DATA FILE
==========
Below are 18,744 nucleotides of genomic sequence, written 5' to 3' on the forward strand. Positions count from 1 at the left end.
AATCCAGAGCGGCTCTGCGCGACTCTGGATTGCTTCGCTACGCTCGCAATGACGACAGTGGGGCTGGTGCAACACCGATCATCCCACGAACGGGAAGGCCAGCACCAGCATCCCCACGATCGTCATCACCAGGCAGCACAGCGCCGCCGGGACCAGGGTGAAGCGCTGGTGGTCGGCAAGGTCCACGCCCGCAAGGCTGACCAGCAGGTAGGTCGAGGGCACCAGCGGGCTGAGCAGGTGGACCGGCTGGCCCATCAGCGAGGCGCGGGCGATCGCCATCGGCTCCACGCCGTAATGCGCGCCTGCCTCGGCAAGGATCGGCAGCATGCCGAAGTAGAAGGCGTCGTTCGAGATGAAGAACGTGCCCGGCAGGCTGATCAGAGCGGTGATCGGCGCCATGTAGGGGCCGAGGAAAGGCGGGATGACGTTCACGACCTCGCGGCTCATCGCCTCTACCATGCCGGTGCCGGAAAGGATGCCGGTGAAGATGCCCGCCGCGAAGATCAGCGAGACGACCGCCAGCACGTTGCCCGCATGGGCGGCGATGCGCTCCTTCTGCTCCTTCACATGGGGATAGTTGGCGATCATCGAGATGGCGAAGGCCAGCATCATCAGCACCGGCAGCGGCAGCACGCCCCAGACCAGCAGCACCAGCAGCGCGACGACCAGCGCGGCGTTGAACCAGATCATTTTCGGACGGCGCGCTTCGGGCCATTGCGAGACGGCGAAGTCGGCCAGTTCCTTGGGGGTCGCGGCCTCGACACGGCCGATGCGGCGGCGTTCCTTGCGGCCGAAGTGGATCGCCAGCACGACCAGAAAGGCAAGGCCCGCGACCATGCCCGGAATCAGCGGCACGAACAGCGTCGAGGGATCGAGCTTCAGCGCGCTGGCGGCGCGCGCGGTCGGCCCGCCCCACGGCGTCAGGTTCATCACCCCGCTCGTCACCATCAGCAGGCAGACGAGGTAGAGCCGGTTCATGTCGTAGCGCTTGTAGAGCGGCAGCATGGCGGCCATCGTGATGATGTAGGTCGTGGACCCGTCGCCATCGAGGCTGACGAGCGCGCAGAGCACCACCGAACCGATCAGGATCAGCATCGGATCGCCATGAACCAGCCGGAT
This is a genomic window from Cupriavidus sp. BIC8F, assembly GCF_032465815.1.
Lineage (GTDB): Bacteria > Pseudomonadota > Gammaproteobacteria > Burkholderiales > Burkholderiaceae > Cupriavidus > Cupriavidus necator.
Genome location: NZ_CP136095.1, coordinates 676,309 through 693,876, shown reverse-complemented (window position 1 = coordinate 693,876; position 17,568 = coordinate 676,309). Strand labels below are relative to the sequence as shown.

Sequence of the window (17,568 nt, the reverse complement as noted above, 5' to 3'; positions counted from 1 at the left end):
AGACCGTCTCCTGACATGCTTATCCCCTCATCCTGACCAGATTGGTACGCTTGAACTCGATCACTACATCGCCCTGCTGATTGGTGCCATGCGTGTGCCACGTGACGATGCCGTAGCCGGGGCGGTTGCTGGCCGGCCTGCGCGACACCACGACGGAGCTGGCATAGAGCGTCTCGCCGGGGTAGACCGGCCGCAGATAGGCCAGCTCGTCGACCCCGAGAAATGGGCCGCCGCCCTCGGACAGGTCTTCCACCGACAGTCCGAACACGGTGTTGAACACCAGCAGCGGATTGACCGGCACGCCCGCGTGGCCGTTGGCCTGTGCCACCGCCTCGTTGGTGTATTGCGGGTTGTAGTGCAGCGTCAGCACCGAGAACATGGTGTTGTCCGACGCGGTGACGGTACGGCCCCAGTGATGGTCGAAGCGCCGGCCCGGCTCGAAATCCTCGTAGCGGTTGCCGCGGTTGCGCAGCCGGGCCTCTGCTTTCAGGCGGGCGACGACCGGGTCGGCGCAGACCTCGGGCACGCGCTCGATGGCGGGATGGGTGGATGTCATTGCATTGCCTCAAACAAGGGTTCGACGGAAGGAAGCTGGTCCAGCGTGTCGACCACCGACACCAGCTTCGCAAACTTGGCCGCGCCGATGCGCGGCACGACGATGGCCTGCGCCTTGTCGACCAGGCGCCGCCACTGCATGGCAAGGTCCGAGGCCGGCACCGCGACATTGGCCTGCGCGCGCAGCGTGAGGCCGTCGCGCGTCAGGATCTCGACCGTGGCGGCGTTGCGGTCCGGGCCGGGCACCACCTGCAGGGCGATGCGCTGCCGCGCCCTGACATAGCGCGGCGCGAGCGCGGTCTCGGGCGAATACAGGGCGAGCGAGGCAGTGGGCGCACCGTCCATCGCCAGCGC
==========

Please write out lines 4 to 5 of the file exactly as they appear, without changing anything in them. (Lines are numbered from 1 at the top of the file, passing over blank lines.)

Lineage (GTDB): Bacteria > Pseudomonadota > Gammaproteobacteria > Burkholderiales > Burkholderiaceae > Cupriavidus > Cupriavidus necator.
Genome location: NZ_CP136095.1, coordinates 676,309 through 693,876, shown reverse-complemented (window position 1 = coordinate 693,876; position 17,568 = coordinate 676,309). Strand labels below are relative to the sequence as shown.